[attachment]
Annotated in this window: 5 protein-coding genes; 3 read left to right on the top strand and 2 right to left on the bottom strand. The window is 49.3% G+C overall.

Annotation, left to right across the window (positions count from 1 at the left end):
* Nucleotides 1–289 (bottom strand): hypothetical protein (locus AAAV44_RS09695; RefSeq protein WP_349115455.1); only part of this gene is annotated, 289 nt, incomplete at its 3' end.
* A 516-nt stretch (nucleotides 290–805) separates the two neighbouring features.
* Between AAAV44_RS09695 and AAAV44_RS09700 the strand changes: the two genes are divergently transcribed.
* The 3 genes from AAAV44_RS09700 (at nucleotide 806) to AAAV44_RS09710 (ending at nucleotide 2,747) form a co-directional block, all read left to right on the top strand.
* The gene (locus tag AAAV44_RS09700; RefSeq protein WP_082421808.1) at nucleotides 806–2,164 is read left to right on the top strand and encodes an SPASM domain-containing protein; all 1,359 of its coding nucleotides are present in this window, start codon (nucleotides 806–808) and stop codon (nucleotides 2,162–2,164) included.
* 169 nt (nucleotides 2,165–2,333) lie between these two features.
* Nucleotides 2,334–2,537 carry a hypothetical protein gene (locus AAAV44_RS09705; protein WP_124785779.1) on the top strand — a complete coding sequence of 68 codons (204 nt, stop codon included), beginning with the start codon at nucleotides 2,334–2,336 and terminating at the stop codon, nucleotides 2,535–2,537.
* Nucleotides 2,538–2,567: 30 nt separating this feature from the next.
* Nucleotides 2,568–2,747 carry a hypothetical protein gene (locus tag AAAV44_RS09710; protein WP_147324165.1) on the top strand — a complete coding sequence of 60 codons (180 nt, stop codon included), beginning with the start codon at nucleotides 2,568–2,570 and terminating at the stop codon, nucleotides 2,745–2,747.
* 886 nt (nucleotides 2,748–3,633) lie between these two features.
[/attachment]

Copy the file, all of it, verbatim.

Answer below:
Annotated in this window: 5 protein-coding genes; 3 read left to right on the top strand and 2 right to left on the bottom strand. The window is 49.3% G+C overall.

Annotation, left to right across the window (positions count from 1 at the left end):
* Nucleotides 1–289 (bottom strand): hypothetical protein (locus AAAV44_RS09695; RefSeq protein WP_349115455.1); only part of this gene is annotated, 289 nt, incomplete at its 3' end.
* A 516-nt stretch (nucleotides 290–805) separates the two neighbouring features.
* Between AAAV44_RS09695 and AAAV44_RS09700 the strand changes: the two genes are divergently transcribed.
* The 3 genes from AAAV44_RS09700 (at nucleotide 806) to AAAV44_RS09710 (ending at nucleotide 2,747) form a co-directional block, all read left to right on the top strand.
* The gene (locus tag AAAV44_RS09700; RefSeq protein WP_082421808.1) at nucleotides 806–2,164 is read left to right on the top strand and encodes an SPASM domain-containing protein; all 1,359 of its coding nucleotides are present in this window, start codon (nucleotides 806–808) and stop codon (nucleotides 2,162–2,164) included.
* 169 nt (nucleotides 2,165–2,333) lie between these two features.
* Nucleotides 2,334–2,537 carry a hypothetical protein gene (locus AAAV44_RS09705; protein WP_124785779.1) on the top strand — a complete coding sequence of 68 codons (204 nt, stop codon included), beginning with the start codon at nucleotides 2,334–2,336 and terminating at the stop codon, nucleotides 2,535–2,537.
* Nucleotides 2,538–2,567: 30 nt separating this feature from the next.
* Nucleotides 2,568–2,747 carry a hypothetical protein gene (locus tag AAAV44_RS09710; protein WP_147324165.1) on the top strand — a complete coding sequence of 60 codons (180 nt, stop codon included), beginning with the start codon at nucleotides 2,568–2,570 and terminating at the stop codon, nucleotides 2,745–2,747.
* 886 nt (nucleotides 2,748–3,633) lie between these two features.